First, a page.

Ye heard the prayers of these amid the cries of war: effectual was the service of the Trtsus' priest.
5 O Indra-Varuna, the wickedness of foes and mine assailants' hatred sorely trouble me.
Ye Twain are Lords of riches both of earth and heaven: so grant to us your aid on the decisive day.
6 The men of both the hosts invoked you in the fight, Indra and Varuna, that they might win the wealth,
What time ye helped Sudas, with all the Trtsu folk, when the Ten Kings had pressed him down in their attack.
7 Ten Kings who worshipped not, O Indra-Varuna, confederate, in war prevailed not o'er Sudas.
True was the boast of heroes sitting at the feast: so at their invocations Gods were on their side.
8 O Indra-Varuna, ye gave Sudas your aid when the Ten Kings in battle compassed him about,
There where the white-robed Trtsus with their braided hair, skilled in song worshipped you with homage and with hymn.
9 One of you Twain destroys the Vrtras in the fight, the Other evermore maintains his holy Laws.
We call on you, ye Mighty, with our hymns of praise. Vouchsafe us your protection, Indra-Varuna.
10 May Indra, Varuna, Mitra, and Aryaman vouchsafe us glory and great shelter spreading far.
We think of the beneficent light of Aditi, and Savitar's song of praise, the God who strengthens Law.

In 8:41 he has 'magic' like Odin and in another (can't recall which) he knows 'secrets'.

Thursday, August 15th, 2002, 11:21 PM
Some aspects of Varuna-Odin worship might seem strange to Europeans because we tend to have Norse tunnel-vision. That is, with the popularity of Asatru, the the Norse model is most familiar.

There is no strong priesthood among the Norse and possibly the early Germans. Seeresses played an important role for the Germans and some of that remains by the Norse period, but on the whole, the Germanic priesthood was weak.

But this seems to be exception rather than rule for Aryans. The Indo-Aryans, of course, had a strong priesthood which perhaps ultimately became too strong. The early Romans are known to have had an established priesthood. Its posts were later usurped by emperors. Breaking the priests' powers and priviledges by assuming the role is common and is repeated in the King of England as head of the Church of England to break Catholic power.

The Greeks and Persians also had a priesthood and, of course, the Keltic Druids are famous.

Friday, August 16th, 2002, 04:23 PM
There is something quite interesting which I realised and came to know in a way which enthralled me so greatly, I feel great about that.

On reading a great German scholar of the Vedic heritage, he had some interesting comparisons of the Teutons and the Baltic, I came to know something else.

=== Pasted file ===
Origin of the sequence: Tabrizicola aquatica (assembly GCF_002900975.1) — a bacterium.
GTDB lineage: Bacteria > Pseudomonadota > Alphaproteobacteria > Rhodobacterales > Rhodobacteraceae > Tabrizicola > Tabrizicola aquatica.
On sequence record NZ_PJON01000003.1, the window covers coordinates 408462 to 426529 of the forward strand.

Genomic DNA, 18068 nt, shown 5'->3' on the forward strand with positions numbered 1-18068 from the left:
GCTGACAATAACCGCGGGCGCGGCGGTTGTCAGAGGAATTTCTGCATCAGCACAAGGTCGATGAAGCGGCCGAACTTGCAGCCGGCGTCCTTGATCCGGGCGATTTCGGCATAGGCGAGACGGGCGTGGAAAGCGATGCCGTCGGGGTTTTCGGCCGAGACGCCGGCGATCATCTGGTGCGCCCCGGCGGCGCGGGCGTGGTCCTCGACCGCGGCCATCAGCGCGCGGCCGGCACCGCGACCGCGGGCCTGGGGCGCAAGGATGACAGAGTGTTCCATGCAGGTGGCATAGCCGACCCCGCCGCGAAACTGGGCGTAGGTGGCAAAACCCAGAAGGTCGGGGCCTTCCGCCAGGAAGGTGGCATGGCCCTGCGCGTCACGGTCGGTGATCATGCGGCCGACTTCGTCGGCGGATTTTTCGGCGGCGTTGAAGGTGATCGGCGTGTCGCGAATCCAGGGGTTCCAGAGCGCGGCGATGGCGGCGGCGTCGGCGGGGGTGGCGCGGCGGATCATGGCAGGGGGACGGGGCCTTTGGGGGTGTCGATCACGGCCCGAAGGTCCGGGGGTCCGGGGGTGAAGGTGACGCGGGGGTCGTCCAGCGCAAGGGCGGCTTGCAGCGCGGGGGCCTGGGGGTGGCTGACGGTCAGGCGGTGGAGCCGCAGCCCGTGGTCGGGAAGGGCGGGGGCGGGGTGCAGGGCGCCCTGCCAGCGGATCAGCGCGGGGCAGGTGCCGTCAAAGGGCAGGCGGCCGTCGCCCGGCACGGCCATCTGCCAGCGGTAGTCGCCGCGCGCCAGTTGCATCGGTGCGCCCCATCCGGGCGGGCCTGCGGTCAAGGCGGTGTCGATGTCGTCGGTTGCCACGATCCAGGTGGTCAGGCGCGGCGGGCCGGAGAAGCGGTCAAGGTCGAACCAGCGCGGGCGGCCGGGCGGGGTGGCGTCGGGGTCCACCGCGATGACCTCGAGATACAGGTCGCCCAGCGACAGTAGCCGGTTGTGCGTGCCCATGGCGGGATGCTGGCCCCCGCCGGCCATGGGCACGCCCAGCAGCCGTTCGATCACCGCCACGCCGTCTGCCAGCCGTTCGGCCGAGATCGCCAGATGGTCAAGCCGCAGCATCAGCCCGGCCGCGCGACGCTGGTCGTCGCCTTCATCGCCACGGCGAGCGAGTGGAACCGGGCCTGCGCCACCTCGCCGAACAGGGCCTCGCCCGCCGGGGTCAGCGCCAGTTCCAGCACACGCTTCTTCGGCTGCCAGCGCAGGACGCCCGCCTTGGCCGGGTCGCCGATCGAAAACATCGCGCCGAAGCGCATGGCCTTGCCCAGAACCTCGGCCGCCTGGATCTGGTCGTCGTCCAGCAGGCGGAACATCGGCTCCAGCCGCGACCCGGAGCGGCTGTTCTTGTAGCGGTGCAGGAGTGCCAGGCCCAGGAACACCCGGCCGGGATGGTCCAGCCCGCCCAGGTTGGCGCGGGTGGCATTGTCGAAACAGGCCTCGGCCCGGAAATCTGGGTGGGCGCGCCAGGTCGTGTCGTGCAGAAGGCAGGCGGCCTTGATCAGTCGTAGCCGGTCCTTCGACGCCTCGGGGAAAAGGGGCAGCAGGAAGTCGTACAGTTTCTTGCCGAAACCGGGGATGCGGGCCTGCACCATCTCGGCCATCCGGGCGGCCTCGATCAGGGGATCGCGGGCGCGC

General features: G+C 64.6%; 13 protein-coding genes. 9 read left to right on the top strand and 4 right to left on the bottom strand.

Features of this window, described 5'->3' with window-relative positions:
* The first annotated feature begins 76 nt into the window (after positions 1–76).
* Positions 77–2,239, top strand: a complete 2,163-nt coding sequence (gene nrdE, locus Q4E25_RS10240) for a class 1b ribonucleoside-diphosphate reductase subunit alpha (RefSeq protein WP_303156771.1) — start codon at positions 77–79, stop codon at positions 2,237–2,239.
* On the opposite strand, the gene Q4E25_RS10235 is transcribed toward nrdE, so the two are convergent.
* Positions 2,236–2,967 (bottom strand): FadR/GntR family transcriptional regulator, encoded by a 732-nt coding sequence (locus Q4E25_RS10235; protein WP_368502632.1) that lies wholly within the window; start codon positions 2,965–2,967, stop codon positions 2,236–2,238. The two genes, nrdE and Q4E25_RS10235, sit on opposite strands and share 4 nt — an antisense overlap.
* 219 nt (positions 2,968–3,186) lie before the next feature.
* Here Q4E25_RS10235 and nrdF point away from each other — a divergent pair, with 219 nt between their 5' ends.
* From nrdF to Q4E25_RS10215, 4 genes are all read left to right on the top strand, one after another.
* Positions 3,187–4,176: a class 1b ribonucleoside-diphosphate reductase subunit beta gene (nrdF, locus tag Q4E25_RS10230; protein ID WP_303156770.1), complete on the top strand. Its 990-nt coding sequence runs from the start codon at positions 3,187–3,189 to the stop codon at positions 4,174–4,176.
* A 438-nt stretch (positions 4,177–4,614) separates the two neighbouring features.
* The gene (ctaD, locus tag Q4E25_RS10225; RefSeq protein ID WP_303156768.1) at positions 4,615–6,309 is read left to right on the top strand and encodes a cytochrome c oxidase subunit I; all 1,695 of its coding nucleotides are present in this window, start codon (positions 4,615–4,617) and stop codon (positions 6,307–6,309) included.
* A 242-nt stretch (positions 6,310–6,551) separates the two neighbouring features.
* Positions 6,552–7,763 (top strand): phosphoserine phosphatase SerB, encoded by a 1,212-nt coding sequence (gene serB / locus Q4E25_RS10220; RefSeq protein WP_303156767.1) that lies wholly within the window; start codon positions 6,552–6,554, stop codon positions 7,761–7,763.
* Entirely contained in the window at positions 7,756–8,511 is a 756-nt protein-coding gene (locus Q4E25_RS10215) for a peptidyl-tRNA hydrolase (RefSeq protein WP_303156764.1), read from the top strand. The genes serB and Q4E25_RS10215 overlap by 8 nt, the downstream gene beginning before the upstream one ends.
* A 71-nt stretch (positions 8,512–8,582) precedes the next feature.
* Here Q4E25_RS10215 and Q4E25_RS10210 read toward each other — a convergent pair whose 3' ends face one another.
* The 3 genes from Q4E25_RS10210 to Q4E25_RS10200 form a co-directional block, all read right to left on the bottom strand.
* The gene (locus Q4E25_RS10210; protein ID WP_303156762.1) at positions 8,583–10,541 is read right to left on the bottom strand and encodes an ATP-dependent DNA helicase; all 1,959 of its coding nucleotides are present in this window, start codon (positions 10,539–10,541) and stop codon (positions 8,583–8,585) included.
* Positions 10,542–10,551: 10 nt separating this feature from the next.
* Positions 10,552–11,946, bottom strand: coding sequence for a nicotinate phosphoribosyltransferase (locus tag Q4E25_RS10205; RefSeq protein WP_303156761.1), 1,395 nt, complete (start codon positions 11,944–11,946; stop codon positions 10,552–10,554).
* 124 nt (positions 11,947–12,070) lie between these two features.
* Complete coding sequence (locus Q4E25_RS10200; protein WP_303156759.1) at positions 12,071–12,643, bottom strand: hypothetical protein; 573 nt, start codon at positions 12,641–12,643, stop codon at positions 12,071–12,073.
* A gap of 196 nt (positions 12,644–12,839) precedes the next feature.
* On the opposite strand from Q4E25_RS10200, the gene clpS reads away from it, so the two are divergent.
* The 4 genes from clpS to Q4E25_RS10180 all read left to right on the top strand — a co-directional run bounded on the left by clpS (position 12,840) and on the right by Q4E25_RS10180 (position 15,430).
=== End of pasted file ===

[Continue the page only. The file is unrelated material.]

He often talked about the vedic God Parjanya and related him to Dyaus. How much do we really have in common for them?

Then, he compares the Lithuanian God Perkuna with Fjorgyn, and Frigga and reckons that she is the wife of the Sky God Dyaus.

Rita can very well be seen in the Germanic langauges as the 'Right' or the straight.


There still is no answer as to what the Thule or the Godhis were among the ancient Norseman.

Any given day, I feel that the priest is a terrible rendering of the IE wise.

Saturday, August 17th, 2002, 05:35 AM
The Mother/Father, Earth/Sky (or Heaven) paradigm with IE is a pretty confusing situation. In the latter mythologies of western IE's there is a parental assignment to the King/Queen of the pantheons (Father Zeus, Odin AllFather). But the Earth often has its own deity by this time (Gaia, Nerthus).

Dyaus is presumably closer to the original IE since it is an older source and Dyaus/Prthivi (Heaven/Earth) are more abstract and still solidly connected to Earth/Sky.

In the west the functions shift around, change names and become muddled (possibly through mixing with chthonic elements). Zeus, Jupiter, Tuisto share a common name origin with Dyaus.

An example of this shifting around can be seen in the Greek where Dyaus/Zeus becomes King of the pantheon while Varuna/Ouranos becomes the original sky god.

Parjanya is complicated in that not much is said of him and what is said overlaps with Indra - he almost seems an aspect of Indra. But there is one interesting mention that creates turmoil in trying understand Parjanya. In Atharva Veda XII:I:42 he is called husband of Earth which makes him overlap with Dyaus.

IF...in the original IE Mother/Father, Earth/Sky, King/Queen were all combined THEN Parjanya would be one and the same with Dyaus later splitting off with the atmospheric functions and then usurped by Indra. By contrast Zeus retained the atmosperic, kingly and fatherly functions but lost the linkage to original and abstract heaven/sky.